Picks and Pans Review: Cross Stitch

updated 11/07/1988 AT 01:00 AM EST

originally published 11/07/1988 AT 01:00 AM EST

with Erica Wilson

Surrounded by teddy bears in tiny sweaters, Wilson mixes basic and advanced techniques in Knitting (55 minutes). The designs she displays are creative and beautiful, but beware: They are too intricate for rank beginners. Wilson comes across as a mix of Queen Mum and royal nanny. "Speak to your knitting," she advises, "as though you were its master." Threaded into her instructions are such inventive tips as a method for preventing angora sweaters from shedding: Consign them to the freezer. Her original designs are exquisite, including a version of the now-famous Princess Diana sheep sweater. A more thorough, printed guide, Erica Wilson's Knitting Book (Scribners, $24.95), is due in bookstores this month. In Cross Stitch (53 minutes), Wilson leads viewers stitch-by-stitch through the ins and outs of one of the oldest needlework forms, stitching in tiny x-shape patterns. Working out designs on fabric calls for a pole sitter's patience, but Wilson's sensible approach—consider a complex design in sections rather than as a whole, for example—should steel the fainthearted. The camera close-ups are excellent, and Wilson's instructions are precise. When she flubs, she shows how to correct it. On this tape the designs are complex: a garden in lush bloom, for example, or the cartoon kitten that's the symbol of the Chesapeake and Ohio Railway. Before attempting any of these pretties, however, there's the business of threading embroidery floss. "Squeeze the thread as though it were a flea about to jump," Wilson recommends, "... and don't let me catch you spitting on it." Never. (Craft Collectors, $29.95 each, 212/832-7290)



Call these the Plain Jane variations on Erica Wilson's themes. Trapped in this bland production is Barbara Johnston, a needle-arts instructor, designer and consultant who won't be mistaken for a Miss Personality. She is, however, mighty nimble with her knitting needles. Johnston's 57-minute beginner's tape first tells knitters how to measure gauge (the number of stitches and rows per inch), then troops through a range of simple techniques (knit, garter and purl stitching) that follow "casting on" (preparing your needle) and precede "binding off" (finishing the project). "It may feel just a tad awkward at first," observes Johnston as she dips right into the insert-wrap-pull-and-slide rhythm of her knitting project, a pair of floppy slippers. She explains how to knit argyle and cable patterns and includes tips on selecting colors and creating special textures. In a chapter on crochet basics, Johnston makes a granny afghan square that could be the start of that cuddly lap robe you've always wanted. Crochet stitching has its own chorus: "Yarn over, pull up the loop, yarn over, pull through two." Even though Johnston slows from her usual pace, true tyros will be lost without constant replay. Beginners won't be bewildered, however, by the very good segment on quilting. Lessons on how to use a template, how to block a design, how to assemble and pin-baste a log cabin square are all lucid. More challenging projects, such as how to attach a sleeve to a sweater, come with Advanced Methods (57 minutes). "Now let's make a hat," says Johnston, as she conjures up an apple red tam. Tips abound as she weaves her way through little-old-lady afghan and crochet stitches. Thread treated with a cube of beeswax is smoother and sturdier, for example, and glazed batting makes a better quilt filling; unglazed pulls apart. If you are working a quilt in a floor frame, be sure to push the inner hoop upward. The tighter the frame, the puffier the quilt. Patience, patience, patience. Everyone makes mistakes, including Johnston, a poised and able instructor who remains the very model of composure—even when she stitches her batting to her lap. (Kartes Video, $14.95 each; 800/582-2000)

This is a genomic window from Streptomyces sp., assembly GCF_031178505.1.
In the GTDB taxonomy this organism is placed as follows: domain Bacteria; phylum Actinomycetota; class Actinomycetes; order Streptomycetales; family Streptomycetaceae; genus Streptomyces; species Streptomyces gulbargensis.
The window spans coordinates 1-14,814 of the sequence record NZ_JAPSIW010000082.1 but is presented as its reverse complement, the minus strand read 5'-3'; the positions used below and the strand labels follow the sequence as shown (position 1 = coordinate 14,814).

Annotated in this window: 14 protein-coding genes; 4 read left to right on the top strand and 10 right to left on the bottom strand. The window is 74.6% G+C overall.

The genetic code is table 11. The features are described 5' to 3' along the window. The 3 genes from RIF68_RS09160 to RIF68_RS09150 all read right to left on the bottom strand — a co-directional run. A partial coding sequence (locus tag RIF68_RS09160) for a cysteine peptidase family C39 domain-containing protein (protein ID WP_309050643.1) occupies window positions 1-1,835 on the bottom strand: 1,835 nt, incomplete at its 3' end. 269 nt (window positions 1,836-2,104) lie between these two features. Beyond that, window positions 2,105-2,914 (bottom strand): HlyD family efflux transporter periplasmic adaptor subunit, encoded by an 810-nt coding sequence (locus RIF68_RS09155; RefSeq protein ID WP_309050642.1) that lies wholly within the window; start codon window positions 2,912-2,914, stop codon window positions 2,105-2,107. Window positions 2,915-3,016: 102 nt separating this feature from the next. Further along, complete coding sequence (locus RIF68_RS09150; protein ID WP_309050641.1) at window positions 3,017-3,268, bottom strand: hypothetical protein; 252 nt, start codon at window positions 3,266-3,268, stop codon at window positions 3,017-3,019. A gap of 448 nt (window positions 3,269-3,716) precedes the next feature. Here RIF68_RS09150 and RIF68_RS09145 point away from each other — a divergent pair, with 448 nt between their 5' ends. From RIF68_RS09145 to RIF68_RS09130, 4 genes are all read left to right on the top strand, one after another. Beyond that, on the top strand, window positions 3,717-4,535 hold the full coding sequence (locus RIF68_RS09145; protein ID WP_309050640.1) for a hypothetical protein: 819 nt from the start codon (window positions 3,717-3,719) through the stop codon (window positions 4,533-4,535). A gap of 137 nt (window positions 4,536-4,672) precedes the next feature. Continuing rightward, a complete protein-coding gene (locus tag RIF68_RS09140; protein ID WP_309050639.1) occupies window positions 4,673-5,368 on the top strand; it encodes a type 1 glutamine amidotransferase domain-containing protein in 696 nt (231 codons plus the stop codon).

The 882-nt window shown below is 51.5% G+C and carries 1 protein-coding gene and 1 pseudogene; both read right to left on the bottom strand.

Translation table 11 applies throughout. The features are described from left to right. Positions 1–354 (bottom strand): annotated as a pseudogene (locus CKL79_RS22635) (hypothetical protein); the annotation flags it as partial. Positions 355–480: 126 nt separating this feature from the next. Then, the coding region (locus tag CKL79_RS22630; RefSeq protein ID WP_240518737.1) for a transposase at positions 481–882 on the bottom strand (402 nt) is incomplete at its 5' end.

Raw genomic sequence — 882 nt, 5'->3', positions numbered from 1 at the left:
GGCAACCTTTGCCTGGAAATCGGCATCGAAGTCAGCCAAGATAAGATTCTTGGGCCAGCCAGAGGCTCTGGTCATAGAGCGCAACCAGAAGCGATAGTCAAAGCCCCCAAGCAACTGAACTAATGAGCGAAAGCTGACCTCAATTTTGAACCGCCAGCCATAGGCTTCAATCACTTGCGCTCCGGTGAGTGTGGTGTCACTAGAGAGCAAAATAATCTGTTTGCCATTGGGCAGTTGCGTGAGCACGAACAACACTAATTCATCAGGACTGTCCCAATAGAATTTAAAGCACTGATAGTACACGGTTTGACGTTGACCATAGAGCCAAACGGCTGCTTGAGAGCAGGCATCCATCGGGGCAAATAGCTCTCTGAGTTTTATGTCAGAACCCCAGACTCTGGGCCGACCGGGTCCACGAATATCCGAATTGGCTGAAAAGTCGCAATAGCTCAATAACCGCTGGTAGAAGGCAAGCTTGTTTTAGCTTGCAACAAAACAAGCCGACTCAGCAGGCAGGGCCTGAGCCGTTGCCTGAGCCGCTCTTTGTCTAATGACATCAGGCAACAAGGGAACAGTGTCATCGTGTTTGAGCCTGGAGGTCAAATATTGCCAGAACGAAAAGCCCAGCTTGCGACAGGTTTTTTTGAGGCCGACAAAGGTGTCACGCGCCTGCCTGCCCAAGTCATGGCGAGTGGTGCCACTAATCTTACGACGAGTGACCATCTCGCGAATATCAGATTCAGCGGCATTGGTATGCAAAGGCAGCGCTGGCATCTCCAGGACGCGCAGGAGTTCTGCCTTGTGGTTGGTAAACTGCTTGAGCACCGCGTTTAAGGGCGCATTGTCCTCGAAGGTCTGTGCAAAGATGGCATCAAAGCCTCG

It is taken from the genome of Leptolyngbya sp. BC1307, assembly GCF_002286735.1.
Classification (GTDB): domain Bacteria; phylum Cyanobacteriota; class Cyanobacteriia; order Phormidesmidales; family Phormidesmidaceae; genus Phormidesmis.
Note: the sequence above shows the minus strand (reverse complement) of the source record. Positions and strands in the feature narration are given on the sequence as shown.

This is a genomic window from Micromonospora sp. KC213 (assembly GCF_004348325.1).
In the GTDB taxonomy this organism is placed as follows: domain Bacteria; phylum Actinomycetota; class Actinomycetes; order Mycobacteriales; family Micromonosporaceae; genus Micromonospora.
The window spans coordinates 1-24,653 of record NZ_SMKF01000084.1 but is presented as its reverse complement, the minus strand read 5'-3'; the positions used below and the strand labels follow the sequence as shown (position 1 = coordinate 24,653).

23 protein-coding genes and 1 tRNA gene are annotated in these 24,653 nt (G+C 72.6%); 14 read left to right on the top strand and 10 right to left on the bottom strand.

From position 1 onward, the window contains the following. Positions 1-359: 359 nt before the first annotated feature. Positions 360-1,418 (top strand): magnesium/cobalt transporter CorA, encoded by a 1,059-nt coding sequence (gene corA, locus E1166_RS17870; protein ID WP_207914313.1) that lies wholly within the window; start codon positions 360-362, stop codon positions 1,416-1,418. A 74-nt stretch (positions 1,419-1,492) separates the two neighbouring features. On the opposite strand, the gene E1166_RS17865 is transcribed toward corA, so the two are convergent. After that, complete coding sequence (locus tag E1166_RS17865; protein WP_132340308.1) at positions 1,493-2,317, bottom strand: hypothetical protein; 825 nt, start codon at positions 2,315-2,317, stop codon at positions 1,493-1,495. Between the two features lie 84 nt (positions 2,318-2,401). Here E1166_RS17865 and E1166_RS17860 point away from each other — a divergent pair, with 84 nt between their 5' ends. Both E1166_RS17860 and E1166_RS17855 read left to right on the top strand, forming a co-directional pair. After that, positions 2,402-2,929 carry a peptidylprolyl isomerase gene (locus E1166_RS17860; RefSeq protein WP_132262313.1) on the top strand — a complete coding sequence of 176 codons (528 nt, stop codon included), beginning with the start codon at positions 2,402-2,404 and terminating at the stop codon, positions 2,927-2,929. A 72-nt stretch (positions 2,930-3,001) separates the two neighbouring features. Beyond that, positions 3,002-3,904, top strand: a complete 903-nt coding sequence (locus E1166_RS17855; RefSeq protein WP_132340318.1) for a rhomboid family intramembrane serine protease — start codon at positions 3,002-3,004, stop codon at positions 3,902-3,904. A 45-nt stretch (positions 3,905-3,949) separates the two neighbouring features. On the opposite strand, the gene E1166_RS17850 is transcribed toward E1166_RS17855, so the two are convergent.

"Welcome to the Reader's Digest Sewing Studio," says homespun Loral Lockheart, a woman who would fit right in at Timmy and Lassie's house. This video sewing studio is just the place to be if you are an aspiring seamstress with only a primitive acquaintance with the craft. The excellent Sewing Basics (119 minutes) covers setting up a sewing space, surveying sewingphernalia (dress forms, seam rolls, tailor's hams, point pressers), selecting scissors, getting to know your notions (buttons, seam bindings, hooks) and making friends with your sewing machine. Lockheart's instructions for threading bobbins, making buttonholes and mastering zigzags and zippers are complete, and the camera work is sharp. The tape, which comes with a detailed manual, shows a sweeping range of the subject so that viewers should become fluent in darting, trimming, clipping, notching, gathering, easing, hemming, pressing and almost ready for Creating Your Own Wardrobe (110 minutes). In that tape, viewers learn to analyze and measure their figures, choose flattering styles, adjust patterns to fit figure flaws, lay and cut a pattern and adjust the garment to fit—all a mere prelude to preening in front of your pals. Don't forget to take out the pins. (Random House, $29.95 each; 800/638-6460)

From Our Partners